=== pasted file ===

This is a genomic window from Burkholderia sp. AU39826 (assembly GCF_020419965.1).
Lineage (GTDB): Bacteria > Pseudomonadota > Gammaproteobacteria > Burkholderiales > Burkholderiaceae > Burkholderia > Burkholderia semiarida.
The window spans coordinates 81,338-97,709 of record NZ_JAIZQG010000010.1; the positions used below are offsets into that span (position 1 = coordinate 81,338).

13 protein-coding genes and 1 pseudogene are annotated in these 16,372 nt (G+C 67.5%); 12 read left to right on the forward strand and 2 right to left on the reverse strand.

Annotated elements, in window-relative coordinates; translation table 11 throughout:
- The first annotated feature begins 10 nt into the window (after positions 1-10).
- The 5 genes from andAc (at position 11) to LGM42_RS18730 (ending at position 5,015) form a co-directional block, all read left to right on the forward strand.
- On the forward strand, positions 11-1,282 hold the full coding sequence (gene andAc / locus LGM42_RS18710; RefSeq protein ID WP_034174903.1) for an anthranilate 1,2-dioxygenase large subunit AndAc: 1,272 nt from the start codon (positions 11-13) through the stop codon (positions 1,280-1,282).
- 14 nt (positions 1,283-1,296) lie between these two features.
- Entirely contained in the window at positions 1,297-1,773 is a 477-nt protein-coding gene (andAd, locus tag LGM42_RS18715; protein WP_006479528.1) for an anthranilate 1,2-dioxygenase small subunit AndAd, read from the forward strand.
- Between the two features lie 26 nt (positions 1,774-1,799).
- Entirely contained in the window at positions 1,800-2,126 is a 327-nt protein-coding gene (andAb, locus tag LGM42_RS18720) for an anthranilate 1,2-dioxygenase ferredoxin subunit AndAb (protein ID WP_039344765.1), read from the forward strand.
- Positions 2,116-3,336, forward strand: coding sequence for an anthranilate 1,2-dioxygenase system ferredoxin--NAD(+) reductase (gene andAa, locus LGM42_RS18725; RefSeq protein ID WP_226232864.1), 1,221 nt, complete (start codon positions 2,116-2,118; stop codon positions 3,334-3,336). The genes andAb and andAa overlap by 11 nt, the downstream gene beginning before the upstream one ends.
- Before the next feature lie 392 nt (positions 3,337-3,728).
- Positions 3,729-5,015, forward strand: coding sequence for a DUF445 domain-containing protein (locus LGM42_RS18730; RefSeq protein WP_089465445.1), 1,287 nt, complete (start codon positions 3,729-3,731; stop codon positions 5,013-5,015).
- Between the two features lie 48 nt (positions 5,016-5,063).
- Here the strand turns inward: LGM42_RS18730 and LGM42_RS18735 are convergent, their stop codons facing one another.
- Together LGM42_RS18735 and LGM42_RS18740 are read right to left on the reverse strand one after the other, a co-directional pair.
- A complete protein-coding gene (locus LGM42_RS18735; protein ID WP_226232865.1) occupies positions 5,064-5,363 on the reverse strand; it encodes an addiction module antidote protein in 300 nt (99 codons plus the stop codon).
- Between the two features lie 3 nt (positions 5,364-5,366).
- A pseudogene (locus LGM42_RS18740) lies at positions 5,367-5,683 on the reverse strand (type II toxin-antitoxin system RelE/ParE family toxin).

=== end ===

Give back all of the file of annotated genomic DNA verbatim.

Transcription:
This is a genomic window from Burkholderia sp. AU39826 (assembly GCF_020419965.1).
Lineage (GTDB): Bacteria > Pseudomonadota > Gammaproteobacteria > Burkholderiales > Burkholderiaceae > Burkholderia > Burkholderia semiarida.
The window spans coordinates 81,338-97,709 of record NZ_JAIZQG010000010.1; the positions used below are offsets into that span (position 1 = coordinate 81,338).

13 protein-coding genes and 1 pseudogene are annotated in these 16,372 nt (G+C 67.5%); 12 read left to right on the forward strand and 2 right to left on the reverse strand.

Annotated elements, in window-relative coordinates; translation table 11 throughout:
- The first annotated feature begins 10 nt into the window (after positions 1-10).
- The 5 genes from andAc (at position 11) to LGM42_RS18730 (ending at position 5,015) form a co-directional block, all read left to right on the forward strand.
- On the forward strand, positions 11-1,282 hold the full coding sequence (gene andAc / locus LGM42_RS18710; RefSeq protein ID WP_034174903.1) for an anthranilate 1,2-dioxygenase large subunit AndAc: 1,272 nt from the start codon (positions 11-13) through the stop codon (positions 1,280-1,282).
- 14 nt (positions 1,283-1,296) lie between these two features.
- Entirely contained in the window at positions 1,297-1,773 is a 477-nt protein-coding gene (andAd, locus tag LGM42_RS18715; protein WP_006479528.1) for an anthranilate 1,2-dioxygenase small subunit AndAd, read from the forward strand.
- Between the two features lie 26 nt (positions 1,774-1,799).
- Entirely contained in the window at positions 1,800-2,126 is a 327-nt protein-coding gene (andAb, locus tag LGM42_RS18720) for an anthranilate 1,2-dioxygenase ferredoxin subunit AndAb (protein ID WP_039344765.1), read from the forward strand.
- Positions 2,116-3,336, forward strand: coding sequence for an anthranilate 1,2-dioxygenase system ferredoxin--NAD(+) reductase (gene andAa, locus LGM42_RS18725; RefSeq protein ID WP_226232864.1), 1,221 nt, complete (start codon positions 2,116-2,118; stop codon positions 3,334-3,336). The genes andAb and andAa overlap by 11 nt, the downstream gene beginning before the upstream one ends.
- Before the next feature lie 392 nt (positions 3,337-3,728).
- Positions 3,729-5,015, forward strand: coding sequence for a DUF445 domain-containing protein (locus LGM42_RS18730; RefSeq protein WP_089465445.1), 1,287 nt, complete (start codon positions 3,729-3,731; stop codon positions 5,013-5,015).
- Between the two features lie 48 nt (positions 5,016-5,063).
- Here the strand turns inward: LGM42_RS18730 and LGM42_RS18735 are convergent, their stop codons facing one another.
- Together LGM42_RS18735 and LGM42_RS18740 are read right to left on the reverse strand one after the other, a co-directional pair.
- A complete protein-coding gene (locus LGM42_RS18735; protein ID WP_226232865.1) occupies positions 5,064-5,363 on the reverse strand; it encodes an addiction module antidote protein in 300 nt (99 codons plus the stop codon).
- Between the two features lie 3 nt (positions 5,364-5,366).
- A pseudogene (locus LGM42_RS18740) lies at positions 5,367-5,683 on the reverse strand (type II toxin-antitoxin system RelE/ParE family toxin).